Experts: Urgent need for national helpline for sexually abused children


PETALING JAYA: Malaysia should have a dedicated 24-hour national helpline with a referral system for sexually assaulted children to turn to, say experts who deal with victimised children.

Minors who have gone through sexual trauma tend to verbalise or articulate differently at different age groups, said resident consultant psychologist Dr Katyana Azman of Pantai Hospital Kuala Lumpur.

“The neurodevelopment of children does not allow them to process the assault. They may not have the language or even know they have been sexually abused.

“They may also feel responsible for the perpetrator’s action, especially in cases of incest,” she said.

A report on “Disrupting Harm in Malaysia”, based on a Unicef survey, found that half of children in Malaysia who were sexually exploited and abused online had no idea how to report the crime.

For those who did disclose their experiences, they had to turn to trusted adults or friends instead of calling a helpline.

Dr Katyana said the Childline hotline in the United Kingdom caters for all children in trouble, not just sexual cases.

Those manning the hotline were given vigorous training before being allowed to take calls, she added.

She said social media has provided an outlet for children who are sexually abused, but there is still a need for the human touch.

Datin Wong Poai Hong, project director of Childline Foundation, said minors facing sexual abuse would rather turn to strangers for help instead of confiding in adults they know, as they would be worried about being judged.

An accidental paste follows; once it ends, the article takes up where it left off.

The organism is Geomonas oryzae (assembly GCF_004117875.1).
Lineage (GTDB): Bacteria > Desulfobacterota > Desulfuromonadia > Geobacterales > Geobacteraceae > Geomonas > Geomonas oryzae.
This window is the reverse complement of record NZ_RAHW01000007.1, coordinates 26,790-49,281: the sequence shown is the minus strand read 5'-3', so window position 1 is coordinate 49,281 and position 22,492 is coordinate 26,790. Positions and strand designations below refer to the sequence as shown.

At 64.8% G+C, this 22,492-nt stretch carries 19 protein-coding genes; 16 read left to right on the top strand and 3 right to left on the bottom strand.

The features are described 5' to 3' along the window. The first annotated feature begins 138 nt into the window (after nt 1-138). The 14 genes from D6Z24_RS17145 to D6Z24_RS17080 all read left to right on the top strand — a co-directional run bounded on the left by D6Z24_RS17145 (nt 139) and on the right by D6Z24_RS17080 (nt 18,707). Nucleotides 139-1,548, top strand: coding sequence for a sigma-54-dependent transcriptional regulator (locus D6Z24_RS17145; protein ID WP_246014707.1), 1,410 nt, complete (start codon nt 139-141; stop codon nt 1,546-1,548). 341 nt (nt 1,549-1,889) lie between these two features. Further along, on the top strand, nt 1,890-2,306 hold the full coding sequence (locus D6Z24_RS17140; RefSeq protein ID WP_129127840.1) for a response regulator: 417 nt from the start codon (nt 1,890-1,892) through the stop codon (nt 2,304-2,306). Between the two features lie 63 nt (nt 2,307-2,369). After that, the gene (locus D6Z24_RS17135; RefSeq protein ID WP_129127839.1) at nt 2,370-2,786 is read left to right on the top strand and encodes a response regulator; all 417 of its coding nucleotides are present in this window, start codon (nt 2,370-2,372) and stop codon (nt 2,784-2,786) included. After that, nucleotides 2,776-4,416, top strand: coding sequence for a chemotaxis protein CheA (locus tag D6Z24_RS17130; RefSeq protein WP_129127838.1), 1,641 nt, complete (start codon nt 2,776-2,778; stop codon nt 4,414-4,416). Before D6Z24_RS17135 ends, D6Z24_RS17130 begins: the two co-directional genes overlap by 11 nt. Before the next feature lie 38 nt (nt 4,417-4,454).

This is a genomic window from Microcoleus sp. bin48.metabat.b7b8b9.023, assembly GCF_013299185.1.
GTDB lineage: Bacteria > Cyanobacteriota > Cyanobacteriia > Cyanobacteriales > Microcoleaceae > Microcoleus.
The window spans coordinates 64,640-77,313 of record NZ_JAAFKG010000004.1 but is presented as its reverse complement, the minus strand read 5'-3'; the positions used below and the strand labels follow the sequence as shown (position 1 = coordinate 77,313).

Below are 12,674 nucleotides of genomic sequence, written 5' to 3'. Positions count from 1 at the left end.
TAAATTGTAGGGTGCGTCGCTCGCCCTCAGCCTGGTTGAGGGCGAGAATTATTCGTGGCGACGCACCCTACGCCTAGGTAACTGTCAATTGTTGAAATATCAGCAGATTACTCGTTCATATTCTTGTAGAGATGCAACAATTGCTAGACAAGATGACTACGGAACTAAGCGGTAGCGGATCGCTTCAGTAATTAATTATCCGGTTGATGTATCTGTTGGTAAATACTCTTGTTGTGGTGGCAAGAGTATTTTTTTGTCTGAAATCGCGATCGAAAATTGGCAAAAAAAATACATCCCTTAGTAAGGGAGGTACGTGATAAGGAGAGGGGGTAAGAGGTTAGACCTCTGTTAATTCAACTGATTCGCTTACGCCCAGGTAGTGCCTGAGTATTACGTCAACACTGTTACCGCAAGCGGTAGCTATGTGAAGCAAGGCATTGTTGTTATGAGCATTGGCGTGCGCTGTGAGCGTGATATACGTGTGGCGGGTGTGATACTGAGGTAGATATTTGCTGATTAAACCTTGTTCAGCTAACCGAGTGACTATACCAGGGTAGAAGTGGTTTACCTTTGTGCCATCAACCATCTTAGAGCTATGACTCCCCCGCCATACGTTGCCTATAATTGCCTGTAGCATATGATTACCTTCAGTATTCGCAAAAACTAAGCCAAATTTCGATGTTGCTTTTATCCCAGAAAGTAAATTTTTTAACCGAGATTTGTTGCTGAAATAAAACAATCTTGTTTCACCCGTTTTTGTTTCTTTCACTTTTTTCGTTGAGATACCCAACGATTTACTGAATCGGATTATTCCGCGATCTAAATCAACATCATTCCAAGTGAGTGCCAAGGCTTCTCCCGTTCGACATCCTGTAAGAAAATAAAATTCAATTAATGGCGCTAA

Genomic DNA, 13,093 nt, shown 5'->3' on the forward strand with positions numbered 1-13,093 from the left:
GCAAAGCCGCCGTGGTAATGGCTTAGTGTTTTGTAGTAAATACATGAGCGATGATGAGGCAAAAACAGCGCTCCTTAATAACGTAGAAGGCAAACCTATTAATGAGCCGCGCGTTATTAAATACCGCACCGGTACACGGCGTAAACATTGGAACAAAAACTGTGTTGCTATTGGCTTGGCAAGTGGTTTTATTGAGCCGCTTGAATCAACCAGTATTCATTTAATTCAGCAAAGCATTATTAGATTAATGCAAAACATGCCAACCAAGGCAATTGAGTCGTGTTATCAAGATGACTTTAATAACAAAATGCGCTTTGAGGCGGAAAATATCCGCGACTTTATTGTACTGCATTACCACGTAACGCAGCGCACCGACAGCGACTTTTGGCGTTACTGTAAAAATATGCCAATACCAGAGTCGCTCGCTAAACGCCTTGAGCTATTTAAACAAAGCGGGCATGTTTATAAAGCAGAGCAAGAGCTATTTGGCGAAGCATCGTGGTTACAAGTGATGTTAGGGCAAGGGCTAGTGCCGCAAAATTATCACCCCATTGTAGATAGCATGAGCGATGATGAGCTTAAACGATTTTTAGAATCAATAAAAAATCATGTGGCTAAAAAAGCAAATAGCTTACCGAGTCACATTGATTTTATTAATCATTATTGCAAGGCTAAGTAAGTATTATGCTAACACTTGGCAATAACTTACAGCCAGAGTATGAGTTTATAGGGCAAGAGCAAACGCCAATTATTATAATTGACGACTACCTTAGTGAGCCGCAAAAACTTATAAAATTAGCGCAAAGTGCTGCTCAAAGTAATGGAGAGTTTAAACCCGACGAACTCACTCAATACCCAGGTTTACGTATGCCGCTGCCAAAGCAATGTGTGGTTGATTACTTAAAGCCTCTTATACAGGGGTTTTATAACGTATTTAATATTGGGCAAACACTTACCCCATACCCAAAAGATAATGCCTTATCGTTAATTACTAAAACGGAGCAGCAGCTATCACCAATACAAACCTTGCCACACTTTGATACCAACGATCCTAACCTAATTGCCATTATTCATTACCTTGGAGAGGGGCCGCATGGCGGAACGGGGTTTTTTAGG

“Children who are sexually assaulted are normally reluctant to turn to their parents, school counsellors or the police.”

Wong noted that there were portals such as Lapor Predator and Talian Kasih, but there was no national 24-hour helpline which a sexually abused child could call for help or just to talk.

“Sexually abused children need a one-stop hotline to be counselled and, if need be, rescued. Only the government can afford to do this as it is very costly to run a national 24-hour helpline with qualified staff.”

Wong acknowledged there were the Bukit Aman Sexual, Women and Child Investigations Division (D11); the Welfare Department under the Women, Family and Community Development Ministry; the Office of the Children’s Commissioner (OCC); the Human Rights Commission of Malaysia; and various NGOs.

“Yet, everyone seems to be working in silos. There needs to be better integration and networking,” she said.

Besides helplines, she added that awareness programmes were also important as many victims did not realise they had been sexually abused.

Roland Edward, who is engagement and operations director of Be My Protector, said that one in 10 children in Malaysia was sexually abused, based on 2019 studies and statistics by a team of experts and NGOs.

“Of that one in 10, only 4% of them are now coming forward to get help.”

He said counselling hotlines such as Buddy Bear had certified counsellors to take such calls.

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